NEW DELHI: Lawyer Yashpal Singh — caught on camera thrashing JNU teachers, students and journalists at Patiala House courts complex and now finally arrested in the case — faces arrest in a case of cheating and forgery too. This relates to an FIR lodged by Delhi police in 2014. His plea for anticipatory bail was rejected by a Delhi court on January 29 this year, and on Tuesday the Delhi high court refused to grant him immediate relief.
Even as a bench of Justice Pratibha Rani heard the pleas of JNU students Kanhaiya Kumar and Umar Khalid, Singh’s plea for anticipatory bail came up in the same block before Justice Suresh Kait.
Singh has been accused of trying to sell off a dead woman’s plot of land by propping up a woman accomplice as the owner and pocketing Rs 45 lakh. Speaking to TOI, he admitted he had filed the anticipatory bail plea in the high court but claimed he was innocent.
The complainant, Sudhir Kumar, lodged a case in Greater Kailash police station under sections of forgery, cheating and criminal conspiracy. If convicted, Singh could face life sentence. Justice Kait refused to grant any immediate relief to the lawyer and has kept the plea pending for Wednesday, when Kumar will argue why Singh doesn’t deserve any relief from the court.
In his complaint, Kumar has claimed that Singh was introduced to him by a common acquaintance who said the “Supreme Court lawyer” had a good deal to offer on a property located in GK-I. Later, when Kumar met the lawyer in a chamber in Tis Hazari, Singh allegedly claimed he represented one Rajkumari Dhaweja, a 78-year-old widow who didn’t have any children.
Lawyer Yashpal Singh told Sudhir Kumar one Rajkumari Dhaweja was the sole owner of the property, and in the absence of a legal inheritor, she wanted to sell it and settle down in the US with her nephew. The lawyer claimed the woman trusted him and had given him the responsibility of disposing of the plot where a caretaker lived at present. Singh assured Kumar the caretaker would leave once the plot was sold and went on to produce a general power of authority (GPA) along with an authority letter signed by Dhaweja.
The FIR says that when Kumar insisted on meeting the widow, Singh claimed she lived in Kanpur and wouldn’t be able to travel to Delhi often. Only when the deal was through and an advance amount paid would she be able to visit Delhi, the lawyer added, arranging a conversation on the phone with a woman who assured Kumar she had owned the plot for the past 24 years and that it was free of any litigation and ripe for sale.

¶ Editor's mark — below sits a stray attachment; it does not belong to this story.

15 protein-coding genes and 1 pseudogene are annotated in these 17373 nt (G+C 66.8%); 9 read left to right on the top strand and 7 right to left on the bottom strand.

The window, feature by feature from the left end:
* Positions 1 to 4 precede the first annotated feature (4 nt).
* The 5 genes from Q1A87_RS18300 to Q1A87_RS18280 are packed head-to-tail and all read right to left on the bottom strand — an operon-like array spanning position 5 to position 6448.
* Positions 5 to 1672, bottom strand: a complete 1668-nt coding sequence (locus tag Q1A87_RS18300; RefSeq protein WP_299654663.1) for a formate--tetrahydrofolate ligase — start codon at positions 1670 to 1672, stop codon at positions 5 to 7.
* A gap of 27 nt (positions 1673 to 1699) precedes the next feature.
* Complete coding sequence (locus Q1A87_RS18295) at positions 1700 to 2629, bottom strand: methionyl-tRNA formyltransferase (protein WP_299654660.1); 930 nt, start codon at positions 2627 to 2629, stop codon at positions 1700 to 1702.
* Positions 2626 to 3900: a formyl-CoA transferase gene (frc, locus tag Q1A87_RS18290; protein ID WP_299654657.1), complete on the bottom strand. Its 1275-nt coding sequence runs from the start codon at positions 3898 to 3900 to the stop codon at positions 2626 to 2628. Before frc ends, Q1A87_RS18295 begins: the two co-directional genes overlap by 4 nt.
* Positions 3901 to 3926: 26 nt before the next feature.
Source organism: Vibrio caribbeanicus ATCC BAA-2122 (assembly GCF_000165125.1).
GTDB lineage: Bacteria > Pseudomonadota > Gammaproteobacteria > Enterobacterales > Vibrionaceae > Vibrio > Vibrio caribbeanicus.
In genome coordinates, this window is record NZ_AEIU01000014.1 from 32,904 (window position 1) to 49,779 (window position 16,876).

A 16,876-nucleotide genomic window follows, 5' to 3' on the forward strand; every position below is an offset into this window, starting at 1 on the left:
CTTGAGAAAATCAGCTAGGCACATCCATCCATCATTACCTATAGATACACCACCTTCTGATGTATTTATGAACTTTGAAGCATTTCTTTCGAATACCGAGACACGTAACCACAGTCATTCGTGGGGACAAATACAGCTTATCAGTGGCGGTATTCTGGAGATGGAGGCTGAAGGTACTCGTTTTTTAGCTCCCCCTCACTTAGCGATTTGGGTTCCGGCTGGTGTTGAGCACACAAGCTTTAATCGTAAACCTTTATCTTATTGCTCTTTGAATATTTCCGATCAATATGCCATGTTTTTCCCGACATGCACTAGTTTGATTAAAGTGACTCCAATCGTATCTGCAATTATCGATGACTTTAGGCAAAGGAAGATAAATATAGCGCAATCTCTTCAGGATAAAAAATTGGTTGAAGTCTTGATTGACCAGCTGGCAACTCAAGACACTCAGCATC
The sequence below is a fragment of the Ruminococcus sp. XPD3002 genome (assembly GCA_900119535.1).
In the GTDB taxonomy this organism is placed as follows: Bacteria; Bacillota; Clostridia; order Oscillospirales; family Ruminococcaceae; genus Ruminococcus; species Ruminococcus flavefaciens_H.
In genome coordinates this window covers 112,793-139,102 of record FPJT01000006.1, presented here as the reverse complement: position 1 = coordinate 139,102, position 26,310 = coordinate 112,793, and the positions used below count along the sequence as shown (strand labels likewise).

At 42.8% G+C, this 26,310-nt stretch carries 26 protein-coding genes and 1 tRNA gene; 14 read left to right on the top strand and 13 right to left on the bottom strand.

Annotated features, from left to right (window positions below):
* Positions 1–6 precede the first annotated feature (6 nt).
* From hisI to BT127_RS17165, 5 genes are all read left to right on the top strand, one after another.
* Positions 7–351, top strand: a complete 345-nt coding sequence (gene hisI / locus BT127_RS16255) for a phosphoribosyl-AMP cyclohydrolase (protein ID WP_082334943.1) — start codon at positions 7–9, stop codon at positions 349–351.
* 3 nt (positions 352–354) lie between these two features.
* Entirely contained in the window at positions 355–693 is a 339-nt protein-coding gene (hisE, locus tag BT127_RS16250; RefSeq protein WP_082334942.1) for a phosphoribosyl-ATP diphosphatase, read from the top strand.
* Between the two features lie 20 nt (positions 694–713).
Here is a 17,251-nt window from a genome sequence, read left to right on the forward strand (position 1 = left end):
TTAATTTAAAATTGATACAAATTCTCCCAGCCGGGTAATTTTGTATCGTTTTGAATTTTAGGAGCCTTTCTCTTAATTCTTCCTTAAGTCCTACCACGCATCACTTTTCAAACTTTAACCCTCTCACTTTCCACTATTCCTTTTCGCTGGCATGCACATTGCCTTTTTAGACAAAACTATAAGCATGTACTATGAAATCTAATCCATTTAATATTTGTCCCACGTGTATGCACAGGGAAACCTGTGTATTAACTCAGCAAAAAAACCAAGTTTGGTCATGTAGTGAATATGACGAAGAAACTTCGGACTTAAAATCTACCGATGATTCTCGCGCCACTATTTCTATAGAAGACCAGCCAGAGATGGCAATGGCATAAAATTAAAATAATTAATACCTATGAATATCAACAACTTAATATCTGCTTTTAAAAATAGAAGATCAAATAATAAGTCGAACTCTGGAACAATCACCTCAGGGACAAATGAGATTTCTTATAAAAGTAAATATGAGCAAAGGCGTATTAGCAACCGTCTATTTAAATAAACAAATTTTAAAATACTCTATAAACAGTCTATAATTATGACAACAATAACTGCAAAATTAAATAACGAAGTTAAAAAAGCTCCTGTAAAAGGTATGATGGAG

The deal was finally settled at Rs 3.80 crore and an agreement to sell was signed after Kumar claimed to have paid Rs 45 lakh in cash and another Rs 45 lakh through two cheques.
Kumar got suspicious when 15 days later he went to see the plot and was shocked to find one Prakash Gautam sitting on it. Gautam denied he was the caretaker and said he owned the property. A shocked Kumar stopped payment for the cheques and confronted Singh, who assured him that the old woman was the actual owner. He then arranged a meeting between Kumar and a woman who allegedly produced a PAN card showing her name to be Rajkumari Dhaweja.
Still unsure, Kumar dug deeper only to find the original Dhaweja had died in Chandigarh in 2001 and was survived by four children. Kumar claimed it later came out that the property papers had been forged and contained fake signatures. When confronted once again, Singh dilly-dallied initially but later threatened Kumar with dire consequences, leading to the registration of the case.
In his current bail plea, Singh said he had already paid back Rs 55 lakh of the total amount but due to financial constraints couldn’t meet the deadline fixed by the court due to which his bail plea was cancelled. He has urged the HC not to act as a recovery agent at the instance of Kumar, assuring that an out-of-court settlement had been reached.
He told TOI, “I have already paid a substantial amount, and there is more to the case which I will share with you tomorrow when the case is coming up again.”